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While not a single word, you can hit the gym. This usage of hit isn't specific to the gym, being defined by MW as

to arrive or appear at, in, or on

  • hit town
  • the best time to hit the stores
  • The newest issue hits newsstands tomorrow.

It's slang, but it seems to be idiomatic in both American and British English.

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    The non-slang version of this is "go to the gym", and has the same meaning, as @Dannie commented. Apr 28, 2022 at 1:06
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    "hit the gym" is understandable in British English, but would be very rarely used by native speakers. Rather the non-slang "go to the gym" or possibly "head to the gym" would be used instead. (- SE England) Apr 28, 2022 at 15:41
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Just use "gym" as a verb if you want to. I've heard it more than often enough amongst my young native English gym-frequenting friends. I gym a few times per week // I'll be gymming between 8 and 9 this evening. It's definitely informal and new usage though.

Most people would assume "exercise" to be the thing you do at the gym. I go to the gym to exercise. "Train" is even more comprehensive than that, because maybe you are using the gym facilities to practise a sport (which may not be considered exercise but is still normally considered training).

And the most catch-all of all... "I go to the gym". The verb is "go to the gym". Very common and natural, very frequently said and heard, and includes everything you could possibly do at the gym. I'd guess it's the most easily substitutable translation for gymma, will work in every case unlike the more specific words like "exercise" or "work out".

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    Wiktionary lists the verb form en.wiktionary.org/wiki/gym#Verb
    – Mari-Lou A
    Apr 26, 2022 at 19:30
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    Interestingly, it seems to have originated in India "The only thing that can make you susceptible to this condition pre-marriage is crash dieting or mindless gymming and exercise" Rujuta Diwekar, Women and the weight loss tamasha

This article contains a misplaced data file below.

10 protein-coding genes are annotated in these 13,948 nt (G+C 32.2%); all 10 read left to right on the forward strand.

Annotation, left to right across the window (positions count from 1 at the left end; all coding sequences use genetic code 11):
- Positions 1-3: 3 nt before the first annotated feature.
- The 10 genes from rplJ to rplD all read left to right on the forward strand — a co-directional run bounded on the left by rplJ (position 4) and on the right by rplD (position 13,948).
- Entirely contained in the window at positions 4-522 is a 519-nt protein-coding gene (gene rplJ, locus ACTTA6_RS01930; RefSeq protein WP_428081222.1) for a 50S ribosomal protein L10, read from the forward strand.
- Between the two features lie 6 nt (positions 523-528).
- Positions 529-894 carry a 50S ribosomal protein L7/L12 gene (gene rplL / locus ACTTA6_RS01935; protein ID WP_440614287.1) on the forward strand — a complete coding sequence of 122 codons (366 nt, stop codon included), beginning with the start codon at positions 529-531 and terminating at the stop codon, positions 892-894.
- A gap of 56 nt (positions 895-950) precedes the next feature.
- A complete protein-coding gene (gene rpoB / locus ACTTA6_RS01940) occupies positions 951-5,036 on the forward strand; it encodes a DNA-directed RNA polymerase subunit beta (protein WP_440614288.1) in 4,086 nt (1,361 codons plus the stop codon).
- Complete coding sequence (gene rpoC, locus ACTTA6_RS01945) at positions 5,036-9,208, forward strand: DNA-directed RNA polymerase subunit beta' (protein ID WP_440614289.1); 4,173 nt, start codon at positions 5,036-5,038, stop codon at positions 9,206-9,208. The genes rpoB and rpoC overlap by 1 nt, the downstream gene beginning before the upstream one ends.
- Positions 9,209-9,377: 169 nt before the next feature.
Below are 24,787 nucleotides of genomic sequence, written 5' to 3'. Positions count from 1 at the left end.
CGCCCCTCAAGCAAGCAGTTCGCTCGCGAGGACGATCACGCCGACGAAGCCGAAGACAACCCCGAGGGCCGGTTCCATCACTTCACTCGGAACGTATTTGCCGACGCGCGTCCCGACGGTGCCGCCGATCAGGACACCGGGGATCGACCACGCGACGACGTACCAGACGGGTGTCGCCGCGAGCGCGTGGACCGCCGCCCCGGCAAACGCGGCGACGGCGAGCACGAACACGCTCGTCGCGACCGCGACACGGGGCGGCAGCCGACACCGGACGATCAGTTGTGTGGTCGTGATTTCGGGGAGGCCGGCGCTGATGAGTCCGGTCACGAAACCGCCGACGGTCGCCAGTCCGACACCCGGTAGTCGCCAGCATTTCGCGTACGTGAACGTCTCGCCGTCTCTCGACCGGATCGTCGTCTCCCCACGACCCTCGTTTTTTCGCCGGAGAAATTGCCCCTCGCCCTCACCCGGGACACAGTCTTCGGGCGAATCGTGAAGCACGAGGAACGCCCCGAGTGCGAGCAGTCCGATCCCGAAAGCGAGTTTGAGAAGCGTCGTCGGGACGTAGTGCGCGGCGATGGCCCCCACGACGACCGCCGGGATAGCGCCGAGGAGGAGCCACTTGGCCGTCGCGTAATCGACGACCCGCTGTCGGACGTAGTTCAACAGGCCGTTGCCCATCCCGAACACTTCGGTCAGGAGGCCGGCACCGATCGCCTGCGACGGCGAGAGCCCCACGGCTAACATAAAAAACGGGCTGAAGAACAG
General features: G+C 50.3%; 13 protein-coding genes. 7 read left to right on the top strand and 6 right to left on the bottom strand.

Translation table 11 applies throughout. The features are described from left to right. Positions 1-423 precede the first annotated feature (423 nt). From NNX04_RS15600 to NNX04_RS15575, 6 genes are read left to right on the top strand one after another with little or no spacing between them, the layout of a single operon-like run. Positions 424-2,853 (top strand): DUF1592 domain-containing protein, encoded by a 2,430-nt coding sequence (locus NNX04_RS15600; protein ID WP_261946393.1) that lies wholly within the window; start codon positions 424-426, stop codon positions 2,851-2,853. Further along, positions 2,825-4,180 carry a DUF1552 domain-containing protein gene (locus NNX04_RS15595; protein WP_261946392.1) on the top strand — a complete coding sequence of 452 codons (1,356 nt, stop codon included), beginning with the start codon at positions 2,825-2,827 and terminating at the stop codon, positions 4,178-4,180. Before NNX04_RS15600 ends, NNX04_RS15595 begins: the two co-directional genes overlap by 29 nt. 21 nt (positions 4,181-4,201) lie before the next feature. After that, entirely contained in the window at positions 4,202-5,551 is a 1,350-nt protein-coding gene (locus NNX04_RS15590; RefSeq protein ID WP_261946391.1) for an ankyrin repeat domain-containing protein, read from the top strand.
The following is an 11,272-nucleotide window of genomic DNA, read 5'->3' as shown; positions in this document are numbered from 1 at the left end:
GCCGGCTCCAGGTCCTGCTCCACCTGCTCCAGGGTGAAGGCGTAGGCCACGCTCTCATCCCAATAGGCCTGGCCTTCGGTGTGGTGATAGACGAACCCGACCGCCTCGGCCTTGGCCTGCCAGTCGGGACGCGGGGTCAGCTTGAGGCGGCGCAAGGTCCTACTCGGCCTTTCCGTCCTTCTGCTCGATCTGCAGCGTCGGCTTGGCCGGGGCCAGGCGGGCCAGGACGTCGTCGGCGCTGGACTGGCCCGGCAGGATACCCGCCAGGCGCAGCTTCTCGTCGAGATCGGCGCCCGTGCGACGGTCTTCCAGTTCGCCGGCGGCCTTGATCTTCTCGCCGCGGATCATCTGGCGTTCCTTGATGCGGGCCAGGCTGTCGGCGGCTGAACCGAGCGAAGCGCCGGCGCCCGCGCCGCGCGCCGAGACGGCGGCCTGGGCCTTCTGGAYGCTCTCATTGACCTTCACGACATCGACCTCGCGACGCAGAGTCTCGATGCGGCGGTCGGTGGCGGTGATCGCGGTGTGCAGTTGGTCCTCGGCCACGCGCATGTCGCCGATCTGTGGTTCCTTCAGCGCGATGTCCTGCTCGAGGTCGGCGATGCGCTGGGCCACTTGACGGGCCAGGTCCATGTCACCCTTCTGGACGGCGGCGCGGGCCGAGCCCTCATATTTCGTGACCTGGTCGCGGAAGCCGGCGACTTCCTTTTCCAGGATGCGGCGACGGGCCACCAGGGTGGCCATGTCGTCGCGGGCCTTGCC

– Mari-Lou A
    Apr 26, 2022 at 19:32
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    @Mari-LouA wiktionary lists it as Indian English. The entry there does not suggest the word is widely accepted in other varieties of English
    – Tristan
    Apr 27, 2022 at 16:01
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    @Tristan Is Indian English a less relevant dialect than American or British English? Verbing, making nouns into verbs, is a well-documented phenomena and current in all English varieties. The OP, a native speaker, has attested to hearing "I gym a few times a week" but also acknowledges it is a recent coinage. I don't see where the problem lies. The link is a reference which supported the OP's assertion and personal experience.
    – Mari-Lou A
    Apr 29, 2022 at 5:40
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    Indian English is generally less well known by speakers of other dialects. From a non-native speaker, British or American English speakers are likely to perceive this as an error (they'd probably also perceive it as an error from native Indian English speakers, due to the racist assumption that they must all be L2 speakers), whereas from a native speaker they'd likely perceive it as language play
    – Tristan
    Apr 29, 2022 at 8:32
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You might consider "exercise" or "train" as similar meanings for a single verb of "what you do in a gym".

You could do these things outside the gym, but that's typically what you'd do inside the gym.

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    I'm not familiar with the word "gymma" or the language it is home to, but just based on its spelling I would guess that it may refer to gyms specifically. The verbs "exercise" and "train" definitely happen in a gym, but also happen outside of a gym just as much.
    – stjep
    Apr 26, 2022 at 8:23
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    @stjep It's Swedish :) And you're very right that "exercise" and "train" are a bit too vague. Apr 29, 2022 at 15:25
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You can say, attend the gym, or use the gym. These are less specific than exercise or work out, but they are both transitive verbs that take the location as the direct object.

Examples:

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    Me, I go to the gym to train. As in weight-training.
    – RedSonja
    Apr 26, 2022 at 9:58
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    "attend the gym" sounds very odd to my (UK-native) ears. "Use the gym" would seem to imply a gym attached to some other facility (e.g. an office or hotel) rather than a gym operating on its own
    – Tristan
    Apr 26, 2022 at 10:11
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    SE England, speaking fairly Standard Southern British English
    – Tristan
    Apr 26, 2022 at 14:44
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    attend the gym is not just odd in BrE, it's very odd in AmE as well.
    – Lambie
    Apr 26, 2022 at 18:19
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    attend school, attend church, attend clients, attend many things but not a gym. I don't care what Ngrams say. I have never in all my years heard attend a gym.
    – Lambie
    Apr 26, 2022 at 22:06